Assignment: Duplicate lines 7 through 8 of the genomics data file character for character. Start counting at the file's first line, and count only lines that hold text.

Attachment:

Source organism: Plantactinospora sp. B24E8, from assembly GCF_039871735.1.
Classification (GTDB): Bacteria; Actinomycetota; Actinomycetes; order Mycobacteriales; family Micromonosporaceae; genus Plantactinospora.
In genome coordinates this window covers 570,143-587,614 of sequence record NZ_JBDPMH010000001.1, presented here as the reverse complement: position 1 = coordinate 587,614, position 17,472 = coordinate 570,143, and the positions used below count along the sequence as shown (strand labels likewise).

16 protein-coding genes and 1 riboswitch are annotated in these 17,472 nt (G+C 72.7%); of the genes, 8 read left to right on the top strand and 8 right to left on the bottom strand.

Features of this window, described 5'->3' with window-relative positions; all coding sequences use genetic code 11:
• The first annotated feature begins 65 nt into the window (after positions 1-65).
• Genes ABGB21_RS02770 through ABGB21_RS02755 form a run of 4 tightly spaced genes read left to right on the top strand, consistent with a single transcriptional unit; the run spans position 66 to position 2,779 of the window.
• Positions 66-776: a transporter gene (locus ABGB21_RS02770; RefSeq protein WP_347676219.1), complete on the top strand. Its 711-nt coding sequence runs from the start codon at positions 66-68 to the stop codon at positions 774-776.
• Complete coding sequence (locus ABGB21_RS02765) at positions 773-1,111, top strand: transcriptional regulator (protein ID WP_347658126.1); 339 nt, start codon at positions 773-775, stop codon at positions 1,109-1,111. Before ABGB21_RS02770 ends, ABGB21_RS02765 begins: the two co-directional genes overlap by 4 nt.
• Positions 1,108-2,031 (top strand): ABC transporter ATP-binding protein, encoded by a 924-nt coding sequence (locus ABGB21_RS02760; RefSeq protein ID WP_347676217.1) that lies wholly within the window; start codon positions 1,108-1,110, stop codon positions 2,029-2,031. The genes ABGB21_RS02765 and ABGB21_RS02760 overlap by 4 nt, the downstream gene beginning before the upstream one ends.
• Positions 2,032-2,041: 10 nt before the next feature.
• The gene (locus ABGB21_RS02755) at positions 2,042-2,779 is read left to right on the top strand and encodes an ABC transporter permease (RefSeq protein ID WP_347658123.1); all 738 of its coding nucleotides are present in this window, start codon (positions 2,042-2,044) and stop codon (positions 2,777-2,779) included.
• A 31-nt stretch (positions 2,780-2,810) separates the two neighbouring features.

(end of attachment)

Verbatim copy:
• Genes ABGB21_RS02770 through ABGB21_RS02755 form a run of 4 tightly spaced genes read left to right on the top strand, consistent with a single transcriptional unit; the run spans position 66 to position 2,779 of the window.
• Positions 66-776: a transporter gene (locus ABGB21_RS02770; RefSeq protein WP_347676219.1), complete on the top strand. Its 711-nt coding sequence runs from the start codon at positions 66-68 to the stop codon at positions 774-776.